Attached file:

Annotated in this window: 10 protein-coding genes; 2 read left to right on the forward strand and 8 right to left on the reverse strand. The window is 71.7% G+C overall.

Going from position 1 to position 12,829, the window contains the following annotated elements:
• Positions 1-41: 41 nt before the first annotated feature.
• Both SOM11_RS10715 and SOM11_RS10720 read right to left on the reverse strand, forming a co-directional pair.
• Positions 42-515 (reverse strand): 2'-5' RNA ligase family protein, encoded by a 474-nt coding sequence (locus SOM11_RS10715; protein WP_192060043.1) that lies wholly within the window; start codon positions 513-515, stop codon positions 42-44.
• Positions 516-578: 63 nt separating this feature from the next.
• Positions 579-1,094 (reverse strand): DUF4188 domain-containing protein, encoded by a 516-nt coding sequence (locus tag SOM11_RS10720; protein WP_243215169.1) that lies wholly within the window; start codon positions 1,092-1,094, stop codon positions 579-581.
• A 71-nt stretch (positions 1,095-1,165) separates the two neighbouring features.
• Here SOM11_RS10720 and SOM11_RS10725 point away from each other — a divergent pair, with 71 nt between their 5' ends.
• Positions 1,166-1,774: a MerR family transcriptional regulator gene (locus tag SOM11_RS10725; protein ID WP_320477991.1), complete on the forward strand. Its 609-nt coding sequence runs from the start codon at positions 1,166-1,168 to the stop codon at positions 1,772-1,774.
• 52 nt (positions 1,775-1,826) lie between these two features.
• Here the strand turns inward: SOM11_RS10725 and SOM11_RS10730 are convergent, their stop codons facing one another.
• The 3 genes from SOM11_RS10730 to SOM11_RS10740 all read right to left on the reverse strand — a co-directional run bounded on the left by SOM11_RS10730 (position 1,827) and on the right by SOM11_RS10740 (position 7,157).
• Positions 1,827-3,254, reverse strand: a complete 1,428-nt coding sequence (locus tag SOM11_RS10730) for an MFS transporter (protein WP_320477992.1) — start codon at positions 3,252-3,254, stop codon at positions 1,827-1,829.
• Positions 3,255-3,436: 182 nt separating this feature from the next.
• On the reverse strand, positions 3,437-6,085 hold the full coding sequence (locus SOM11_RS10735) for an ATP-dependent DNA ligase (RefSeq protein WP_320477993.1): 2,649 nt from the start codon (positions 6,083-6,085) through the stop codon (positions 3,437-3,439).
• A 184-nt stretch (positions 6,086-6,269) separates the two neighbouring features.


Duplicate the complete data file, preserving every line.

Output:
Annotated in this window: 10 protein-coding genes; 2 read left to right on the forward strand and 8 right to left on the reverse strand. The window is 71.7% G+C overall.

Going from position 1 to position 12,829, the window contains the following annotated elements:
• Positions 1-41: 41 nt before the first annotated feature.
• Both SOM11_RS10715 and SOM11_RS10720 read right to left on the reverse strand, forming a co-directional pair.
• Positions 42-515 (reverse strand): 2'-5' RNA ligase family protein, encoded by a 474-nt coding sequence (locus SOM11_RS10715; protein WP_192060043.1) that lies wholly within the window; start codon positions 513-515, stop codon positions 42-44.
• Positions 516-578: 63 nt separating this feature from the next.
• Positions 579-1,094 (reverse strand): DUF4188 domain-containing protein, encoded by a 516-nt coding sequence (locus tag SOM11_RS10720; protein WP_243215169.1) that lies wholly within the window; start codon positions 1,092-1,094, stop codon positions 579-581.
• A 71-nt stretch (positions 1,095-1,165) separates the two neighbouring features.
• Here SOM11_RS10720 and SOM11_RS10725 point away from each other — a divergent pair, with 71 nt between their 5' ends.
• Positions 1,166-1,774: a MerR family transcriptional regulator gene (locus tag SOM11_RS10725; protein ID WP_320477991.1), complete on the forward strand. Its 609-nt coding sequence runs from the start codon at positions 1,166-1,168 to the stop codon at positions 1,772-1,774.
• 52 nt (positions 1,775-1,826) lie between these two features.
• Here the strand turns inward: SOM11_RS10725 and SOM11_RS10730 are convergent, their stop codons facing one another.
• The 3 genes from SOM11_RS10730 to SOM11_RS10740 all read right to left on the reverse strand — a co-directional run bounded on the left by SOM11_RS10730 (position 1,827) and on the right by SOM11_RS10740 (position 7,157).
• Positions 1,827-3,254, reverse strand: a complete 1,428-nt coding sequence (locus tag SOM11_RS10730) for an MFS transporter (protein WP_320477992.1) — start codon at positions 3,252-3,254, stop codon at positions 1,827-1,829.
• Positions 3,255-3,436: 182 nt separating this feature from the next.
• On the reverse strand, positions 3,437-6,085 hold the full coding sequence (locus SOM11_RS10735) for an ATP-dependent DNA ligase (RefSeq protein WP_320477993.1): 2,649 nt from the start codon (positions 6,083-6,085) through the stop codon (positions 3,437-3,439).
• A 184-nt stretch (positions 6,086-6,269) separates the two neighbouring features.